AVC: You yourself are a maker; you’re a woodworker, among other things. Has the show inspired you to take up other types of crafts?
NO: Well, it does. I find it incredibly inspiring, almost to the point of being painful, because one of the one of the weird conundrums of my personal life is I have this wonderful wood shop in Los Angeles where I can make whatever I want to out of wood, and I’ve made a lot of things off my list of dream projects, like different furniture pieces and hand-built wooden cedar canoes. Ukuleles are my current obsession, on my way to guitars. The conundrum is that I also have been very lucky getting work as an actor and a writer, and that’s what I set out to do. I went to theater school. What I really want to do the most is give people the medicine of storytelling with the delivery system that is me, whatever that entails. So my wood shop takes a back seat to that. Then I’ll watch somebody on the show who weaves a basket out of rope and clever knot-tying, and I’ll say, “Oh my god, I want to go sit under a shady tree and do that for a week.” But the problem is that week will never exist.
So the answer is yes. I’m so magically enthralled by so much of the talent on the show, but if I were to stop up and say, “Hey, I want to try that rope basket,” I would say, “Hey, buddy, you’ve got those ukuleles waiting for you at the shop,” and I’d go, “You’re right. I better go finish those before I start tying my knots.”
AVC: On the episode of the Conan O’Brien podcast where he was talking to Barack Obama, the two were discussing how they love and understand the craft of writing—as in fiction and non-fiction—but that they can’t wrap their heads around what songwriters do. Is there a kind of maker or creator that you admire but also really can’t figure out?
NO: I’ll kind of loosen it up a little bit or be a little bit general with you. This is something that I’ve learned over my decades working as an actor, and that it’s the people—whether they’re crafting on our show or whether they’re creating a TV show or writing a novel—it’s the people with that expansive kind of vision. I learned that I’m a very good soldier. I’m very good with a shovel. What I really need is a great general, a woman or a man who can see the battlefield and say, “Okay, this is we’re going to do in about 125 episodes of this comedy show. You with the shovel, I need you to go over by the hill and dig the most amazing trench,” and I’m incredible at that. I’m so grateful for someone who can plan the whole thing and who can utilize my shovel skills. Because when things have gone well for me, the business will say, “Would you like to create a show? You should write a movie.” And I say, “you know what? I don’t think I’m good at that. I think we should find somebody who’s good at writing those things and see if they could use a shovel in their project.”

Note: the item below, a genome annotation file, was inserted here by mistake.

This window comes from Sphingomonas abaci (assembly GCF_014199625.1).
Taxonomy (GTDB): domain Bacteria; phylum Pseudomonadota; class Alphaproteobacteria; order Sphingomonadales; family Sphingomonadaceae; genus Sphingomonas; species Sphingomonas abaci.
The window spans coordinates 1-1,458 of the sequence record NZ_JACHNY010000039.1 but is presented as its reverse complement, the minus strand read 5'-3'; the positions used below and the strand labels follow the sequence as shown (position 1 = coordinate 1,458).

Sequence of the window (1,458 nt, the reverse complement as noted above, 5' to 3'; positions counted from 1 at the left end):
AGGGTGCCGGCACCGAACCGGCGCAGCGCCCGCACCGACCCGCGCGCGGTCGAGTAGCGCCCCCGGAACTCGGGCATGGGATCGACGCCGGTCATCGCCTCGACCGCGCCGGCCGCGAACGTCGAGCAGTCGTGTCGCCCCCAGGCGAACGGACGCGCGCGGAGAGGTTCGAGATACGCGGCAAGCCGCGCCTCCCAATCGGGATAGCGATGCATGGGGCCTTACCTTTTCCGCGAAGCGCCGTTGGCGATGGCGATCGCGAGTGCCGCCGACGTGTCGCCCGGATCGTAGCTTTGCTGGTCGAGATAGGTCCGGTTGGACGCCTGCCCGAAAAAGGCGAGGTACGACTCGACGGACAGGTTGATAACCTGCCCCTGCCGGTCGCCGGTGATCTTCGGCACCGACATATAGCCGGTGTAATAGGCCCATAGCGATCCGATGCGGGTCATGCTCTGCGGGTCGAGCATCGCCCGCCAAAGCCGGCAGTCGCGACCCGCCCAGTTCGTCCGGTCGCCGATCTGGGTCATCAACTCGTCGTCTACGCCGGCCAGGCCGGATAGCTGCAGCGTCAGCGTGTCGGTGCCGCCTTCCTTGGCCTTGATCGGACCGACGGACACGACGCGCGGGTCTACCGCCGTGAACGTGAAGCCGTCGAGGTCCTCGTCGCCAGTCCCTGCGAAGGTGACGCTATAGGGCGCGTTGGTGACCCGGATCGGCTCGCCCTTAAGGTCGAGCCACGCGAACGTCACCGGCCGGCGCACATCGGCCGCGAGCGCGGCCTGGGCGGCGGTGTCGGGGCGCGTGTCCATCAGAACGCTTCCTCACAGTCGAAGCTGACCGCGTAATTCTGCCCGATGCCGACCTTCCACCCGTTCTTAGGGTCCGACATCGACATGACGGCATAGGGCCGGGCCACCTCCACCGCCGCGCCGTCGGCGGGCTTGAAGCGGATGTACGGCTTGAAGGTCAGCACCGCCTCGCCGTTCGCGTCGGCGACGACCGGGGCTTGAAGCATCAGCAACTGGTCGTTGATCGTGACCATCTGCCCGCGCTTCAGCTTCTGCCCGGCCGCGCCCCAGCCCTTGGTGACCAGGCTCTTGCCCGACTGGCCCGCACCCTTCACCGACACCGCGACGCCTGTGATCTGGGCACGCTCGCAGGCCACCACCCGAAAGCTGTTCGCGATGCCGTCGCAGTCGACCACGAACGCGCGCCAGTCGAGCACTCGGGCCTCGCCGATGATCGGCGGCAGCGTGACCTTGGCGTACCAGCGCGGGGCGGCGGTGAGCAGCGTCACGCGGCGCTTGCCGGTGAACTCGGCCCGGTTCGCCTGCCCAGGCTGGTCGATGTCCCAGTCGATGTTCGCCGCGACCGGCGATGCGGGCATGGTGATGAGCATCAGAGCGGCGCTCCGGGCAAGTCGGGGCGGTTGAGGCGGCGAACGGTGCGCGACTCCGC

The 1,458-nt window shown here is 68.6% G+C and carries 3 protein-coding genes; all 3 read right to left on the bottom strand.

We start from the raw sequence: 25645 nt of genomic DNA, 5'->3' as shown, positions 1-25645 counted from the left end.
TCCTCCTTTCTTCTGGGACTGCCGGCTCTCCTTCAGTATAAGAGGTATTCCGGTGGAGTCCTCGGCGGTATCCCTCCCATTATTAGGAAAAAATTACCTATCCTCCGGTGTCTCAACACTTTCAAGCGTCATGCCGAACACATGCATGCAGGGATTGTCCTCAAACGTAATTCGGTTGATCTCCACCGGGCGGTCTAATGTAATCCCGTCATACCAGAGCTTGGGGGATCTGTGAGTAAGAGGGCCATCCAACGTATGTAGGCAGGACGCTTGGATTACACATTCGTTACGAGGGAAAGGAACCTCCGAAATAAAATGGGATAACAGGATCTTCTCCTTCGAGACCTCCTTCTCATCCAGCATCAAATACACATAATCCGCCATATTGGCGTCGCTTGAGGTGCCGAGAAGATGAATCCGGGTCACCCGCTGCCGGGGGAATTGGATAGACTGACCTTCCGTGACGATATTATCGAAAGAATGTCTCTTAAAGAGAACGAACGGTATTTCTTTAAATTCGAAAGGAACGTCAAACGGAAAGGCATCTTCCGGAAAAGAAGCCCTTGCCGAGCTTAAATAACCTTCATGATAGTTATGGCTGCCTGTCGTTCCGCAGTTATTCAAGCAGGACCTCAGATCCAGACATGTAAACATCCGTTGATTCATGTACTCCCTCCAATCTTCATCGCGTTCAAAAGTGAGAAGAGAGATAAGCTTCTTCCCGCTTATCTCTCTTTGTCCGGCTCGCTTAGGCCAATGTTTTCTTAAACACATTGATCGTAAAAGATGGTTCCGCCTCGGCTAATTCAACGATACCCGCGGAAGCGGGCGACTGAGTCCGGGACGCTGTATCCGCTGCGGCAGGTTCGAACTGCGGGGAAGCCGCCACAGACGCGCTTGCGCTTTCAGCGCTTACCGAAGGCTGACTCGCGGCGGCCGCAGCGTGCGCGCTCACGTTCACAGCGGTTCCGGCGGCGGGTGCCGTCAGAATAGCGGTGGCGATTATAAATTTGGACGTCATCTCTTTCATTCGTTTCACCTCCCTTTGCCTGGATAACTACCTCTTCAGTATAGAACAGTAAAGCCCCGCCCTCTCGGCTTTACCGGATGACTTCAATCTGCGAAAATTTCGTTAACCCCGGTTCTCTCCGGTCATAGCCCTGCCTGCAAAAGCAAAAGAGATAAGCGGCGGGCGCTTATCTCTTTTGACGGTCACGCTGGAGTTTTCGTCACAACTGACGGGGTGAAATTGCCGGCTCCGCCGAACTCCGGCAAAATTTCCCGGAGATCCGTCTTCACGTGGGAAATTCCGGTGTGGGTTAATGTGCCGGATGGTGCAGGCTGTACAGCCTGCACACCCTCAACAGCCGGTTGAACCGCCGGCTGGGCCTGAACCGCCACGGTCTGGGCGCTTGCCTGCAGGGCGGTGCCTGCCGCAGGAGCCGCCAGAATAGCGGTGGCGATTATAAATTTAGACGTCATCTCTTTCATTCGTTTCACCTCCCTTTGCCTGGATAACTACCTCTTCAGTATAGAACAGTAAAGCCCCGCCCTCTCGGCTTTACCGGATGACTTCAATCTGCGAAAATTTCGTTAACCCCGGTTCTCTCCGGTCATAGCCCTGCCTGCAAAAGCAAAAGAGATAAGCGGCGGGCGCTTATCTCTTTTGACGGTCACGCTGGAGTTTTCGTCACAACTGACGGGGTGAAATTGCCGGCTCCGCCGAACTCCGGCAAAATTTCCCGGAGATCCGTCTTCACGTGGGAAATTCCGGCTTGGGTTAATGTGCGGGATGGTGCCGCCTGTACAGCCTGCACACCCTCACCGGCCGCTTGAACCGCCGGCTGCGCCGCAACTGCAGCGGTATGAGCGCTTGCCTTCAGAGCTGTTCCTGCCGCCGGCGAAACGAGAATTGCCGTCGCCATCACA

The same goes for Making It. When somebody can envision—if we do a makeover where they turn a closet into a secret hideaway, or they turn a shed into their dream space—if somebody gave me that challenge, I’d be like, “I can think of a really cool desk that I would make for that.” But then beyond that, I would immediately call my wife and say, “Hey, honey, what color? Can you send over some wallpaper ideas>” because she’s one of those people who does our houses and so forth. The house is her masterpiece. I’m sitting here in our guest room right now looking at all of this stuff, and there’s a three-legged stool that I made and there’s a four poster bed that one of my woodworkers made at my shop. That’s my jam but I need the Megan Mullallys and the Mike Schurs of the world to say, “We’re going to create a larger construct.” Amy and her producer partners thought of our show. People ask me to pitch shows, and I say, “I don’t know. A show about a shovel? A shovel thing? I mean, there are all kinds. You can dig downwards. You can spread things with a shovel?” And they’re like, “We really are going to need more.”
AVC: There are a lot of streaming services now. Maybe someone will bite on that shovel idea. You never know.
NO: You never know. I always thought I would end up a superhero called The Shovel.